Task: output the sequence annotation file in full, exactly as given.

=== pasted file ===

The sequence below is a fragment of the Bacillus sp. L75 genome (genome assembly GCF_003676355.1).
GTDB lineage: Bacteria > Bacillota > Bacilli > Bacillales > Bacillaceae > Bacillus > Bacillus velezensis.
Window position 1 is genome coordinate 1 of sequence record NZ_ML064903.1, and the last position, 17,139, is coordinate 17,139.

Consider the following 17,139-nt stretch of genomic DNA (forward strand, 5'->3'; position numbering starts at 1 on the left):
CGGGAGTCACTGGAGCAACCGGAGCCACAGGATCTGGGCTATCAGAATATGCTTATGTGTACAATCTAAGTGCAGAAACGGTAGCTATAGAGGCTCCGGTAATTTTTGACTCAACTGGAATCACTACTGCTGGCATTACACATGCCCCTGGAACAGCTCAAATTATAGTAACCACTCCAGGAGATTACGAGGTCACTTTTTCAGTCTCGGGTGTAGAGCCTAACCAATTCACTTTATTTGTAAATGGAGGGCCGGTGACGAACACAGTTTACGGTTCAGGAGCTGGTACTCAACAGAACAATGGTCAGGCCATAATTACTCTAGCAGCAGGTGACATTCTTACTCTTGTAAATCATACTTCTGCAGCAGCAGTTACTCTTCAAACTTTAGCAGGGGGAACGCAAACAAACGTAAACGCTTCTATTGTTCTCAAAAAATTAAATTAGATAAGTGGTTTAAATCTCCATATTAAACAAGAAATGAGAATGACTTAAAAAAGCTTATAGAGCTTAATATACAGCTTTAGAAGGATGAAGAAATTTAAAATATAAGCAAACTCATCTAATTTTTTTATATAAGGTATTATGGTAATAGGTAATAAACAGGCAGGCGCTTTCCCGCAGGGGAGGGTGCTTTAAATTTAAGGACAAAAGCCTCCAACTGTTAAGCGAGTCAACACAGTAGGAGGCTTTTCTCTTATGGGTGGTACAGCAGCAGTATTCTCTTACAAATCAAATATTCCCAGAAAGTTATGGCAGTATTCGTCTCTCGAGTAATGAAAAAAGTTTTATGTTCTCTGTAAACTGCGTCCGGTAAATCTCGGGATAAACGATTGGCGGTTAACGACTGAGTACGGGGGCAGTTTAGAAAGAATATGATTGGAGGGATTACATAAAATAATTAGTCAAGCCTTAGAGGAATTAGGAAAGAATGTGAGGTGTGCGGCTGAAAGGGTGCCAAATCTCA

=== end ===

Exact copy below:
The sequence below is a fragment of the Bacillus sp. L75 genome (genome assembly GCF_003676355.1).
GTDB lineage: Bacteria > Bacillota > Bacilli > Bacillales > Bacillaceae > Bacillus > Bacillus velezensis.
Window position 1 is genome coordinate 1 of sequence record NZ_ML064903.1, and the last position, 17,139, is coordinate 17,139.

Consider the following 17,139-nt stretch of genomic DNA (forward strand, 5'->3'; position numbering starts at 1 on the left):
CGGGAGTCACTGGAGCAACCGGAGCCACAGGATCTGGGCTATCAGAATATGCTTATGTGTACAATCTAAGTGCAGAAACGGTAGCTATAGAGGCTCCGGTAATTTTTGACTCAACTGGAATCACTACTGCTGGCATTACACATGCCCCTGGAACAGCTCAAATTATAGTAACCACTCCAGGAGATTACGAGGTCACTTTTTCAGTCTCGGGTGTAGAGCCTAACCAATTCACTTTATTTGTAAATGGAGGGCCGGTGACGAACACAGTTTACGGTTCAGGAGCTGGTACTCAACAGAACAATGGTCAGGCCATAATTACTCTAGCAGCAGGTGACATTCTTACTCTTGTAAATCATACTTCTGCAGCAGCAGTTACTCTTCAAACTTTAGCAGGGGGAACGCAAACAAACGTAAACGCTTCTATTGTTCTCAAAAAATTAAATTAGATAAGTGGTTTAAATCTCCATATTAAACAAGAAATGAGAATGACTTAAAAAAGCTTATAGAGCTTAATATACAGCTTTAGAAGGATGAAGAAATTTAAAATATAAGCAAACTCATCTAATTTTTTTATATAAGGTATTATGGTAATAGGTAATAAACAGGCAGGCGCTTTCCCGCAGGGGAGGGTGCTTTAAATTTAAGGACAAAAGCCTCCAACTGTTAAGCGAGTCAACACAGTAGGAGGCTTTTCTCTTATGGGTGGTACAGCAGCAGTATTCTCTTACAAATCAAATATTCCCAGAAAGTTATGGCAGTATTCGTCTCTCGAGTAATGAAAAAAGTTTTATGTTCTCTGTAAACTGCGTCCGGTAAATCTCGGGATAAACGATTGGCGGTTAACGACTGAGTACGGGGGCAGTTTAGAAAGAATATGATTGGAGGGATTACATAAAATAATTAGTCAAGCCTTAGAGGAATTAGGAAAGAATGTGAGGTGTGCGGCTGAAAGGGTGCCAAATCTCA